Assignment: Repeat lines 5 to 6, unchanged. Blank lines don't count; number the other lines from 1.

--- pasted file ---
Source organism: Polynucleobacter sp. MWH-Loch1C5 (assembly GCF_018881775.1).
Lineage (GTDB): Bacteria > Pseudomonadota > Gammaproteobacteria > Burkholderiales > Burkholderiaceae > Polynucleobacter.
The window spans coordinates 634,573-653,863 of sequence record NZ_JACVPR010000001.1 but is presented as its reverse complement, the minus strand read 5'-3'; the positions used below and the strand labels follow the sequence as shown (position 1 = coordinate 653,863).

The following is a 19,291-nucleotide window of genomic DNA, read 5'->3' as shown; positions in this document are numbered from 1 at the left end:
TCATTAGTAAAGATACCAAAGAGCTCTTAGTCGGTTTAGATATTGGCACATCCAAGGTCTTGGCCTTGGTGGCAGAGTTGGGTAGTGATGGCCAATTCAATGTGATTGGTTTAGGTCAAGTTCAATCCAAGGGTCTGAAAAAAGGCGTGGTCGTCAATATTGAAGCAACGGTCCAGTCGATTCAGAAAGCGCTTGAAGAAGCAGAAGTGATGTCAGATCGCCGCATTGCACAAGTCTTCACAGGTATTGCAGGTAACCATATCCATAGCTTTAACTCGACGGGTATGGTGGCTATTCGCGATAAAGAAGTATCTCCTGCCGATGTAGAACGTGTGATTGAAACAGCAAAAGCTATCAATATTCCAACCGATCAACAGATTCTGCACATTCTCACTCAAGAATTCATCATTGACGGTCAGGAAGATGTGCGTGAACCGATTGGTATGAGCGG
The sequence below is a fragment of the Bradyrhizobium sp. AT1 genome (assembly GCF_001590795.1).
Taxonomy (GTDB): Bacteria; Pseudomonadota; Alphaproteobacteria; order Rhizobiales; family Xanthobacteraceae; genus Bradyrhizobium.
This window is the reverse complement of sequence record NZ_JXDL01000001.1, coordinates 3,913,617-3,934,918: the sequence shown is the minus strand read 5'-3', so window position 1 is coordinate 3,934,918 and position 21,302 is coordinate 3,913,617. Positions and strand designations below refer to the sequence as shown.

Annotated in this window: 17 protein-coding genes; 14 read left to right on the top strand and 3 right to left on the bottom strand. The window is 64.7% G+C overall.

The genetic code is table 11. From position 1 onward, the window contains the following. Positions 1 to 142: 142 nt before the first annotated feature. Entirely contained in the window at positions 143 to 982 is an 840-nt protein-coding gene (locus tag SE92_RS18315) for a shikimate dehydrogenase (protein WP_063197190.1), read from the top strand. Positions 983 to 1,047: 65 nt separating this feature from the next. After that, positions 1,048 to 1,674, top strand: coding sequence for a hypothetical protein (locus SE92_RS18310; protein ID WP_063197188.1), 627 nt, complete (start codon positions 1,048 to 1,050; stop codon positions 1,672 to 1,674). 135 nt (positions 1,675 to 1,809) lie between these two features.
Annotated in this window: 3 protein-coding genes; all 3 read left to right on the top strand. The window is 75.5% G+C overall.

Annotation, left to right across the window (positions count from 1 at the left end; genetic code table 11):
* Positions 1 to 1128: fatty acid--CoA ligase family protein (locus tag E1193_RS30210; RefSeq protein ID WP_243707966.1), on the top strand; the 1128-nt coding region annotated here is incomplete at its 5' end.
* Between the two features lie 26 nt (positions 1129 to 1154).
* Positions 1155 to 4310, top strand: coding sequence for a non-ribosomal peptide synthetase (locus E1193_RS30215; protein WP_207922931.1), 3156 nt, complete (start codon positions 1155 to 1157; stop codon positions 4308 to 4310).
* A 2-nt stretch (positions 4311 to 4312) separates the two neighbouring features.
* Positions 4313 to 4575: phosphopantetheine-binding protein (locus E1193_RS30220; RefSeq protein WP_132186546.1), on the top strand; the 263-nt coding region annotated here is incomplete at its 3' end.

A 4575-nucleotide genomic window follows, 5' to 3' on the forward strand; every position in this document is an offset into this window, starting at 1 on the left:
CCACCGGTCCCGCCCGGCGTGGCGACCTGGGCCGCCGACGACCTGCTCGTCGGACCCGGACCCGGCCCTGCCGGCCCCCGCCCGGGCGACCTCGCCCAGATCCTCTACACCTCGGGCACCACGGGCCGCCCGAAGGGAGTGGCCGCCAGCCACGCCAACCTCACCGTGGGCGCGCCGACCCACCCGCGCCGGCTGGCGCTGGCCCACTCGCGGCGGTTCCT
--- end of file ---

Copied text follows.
TCATTAGTAAAGATACCAAAGAGCTCTTAGTCGGTTTAGATATTGGCACATCCAAGGTCTTGGCCTTGGTGGCAGAGTTGGGTAGTGATGGCCAATTCAATGTGATTGGTTTAGGTCAAGTTCAATCCAAGGGTCTGAAAAAAGGCGTGGTCGTCAATATTGAAGCAACGGTCCAGTCGATTCAGAAAGCGCTTGAAGAAGCAGAAGTGATGTCAGATCGCCGCATTGCACAAGTCTTCACAGGTATTGCAGGTAACCATATCCATAGCTTTAACTCGACGGGTATGGTGGCTATTCGCGATAAAGAAGTATCTCCTGCCGATGTAGAACGTGTGATTGAAACAGCAAAAGCTATCAATATTCCAACCGATCAACAGATTCTGCACATTCTCACTCAAGAATTCATCATTGACGGTCAGGAAGATGTGCGTGAACCGATTGGTATGAGCGG
The sequence below is a fragment of the Bradyrhizobium sp. AT1 genome (assembly GCF_001590795.1).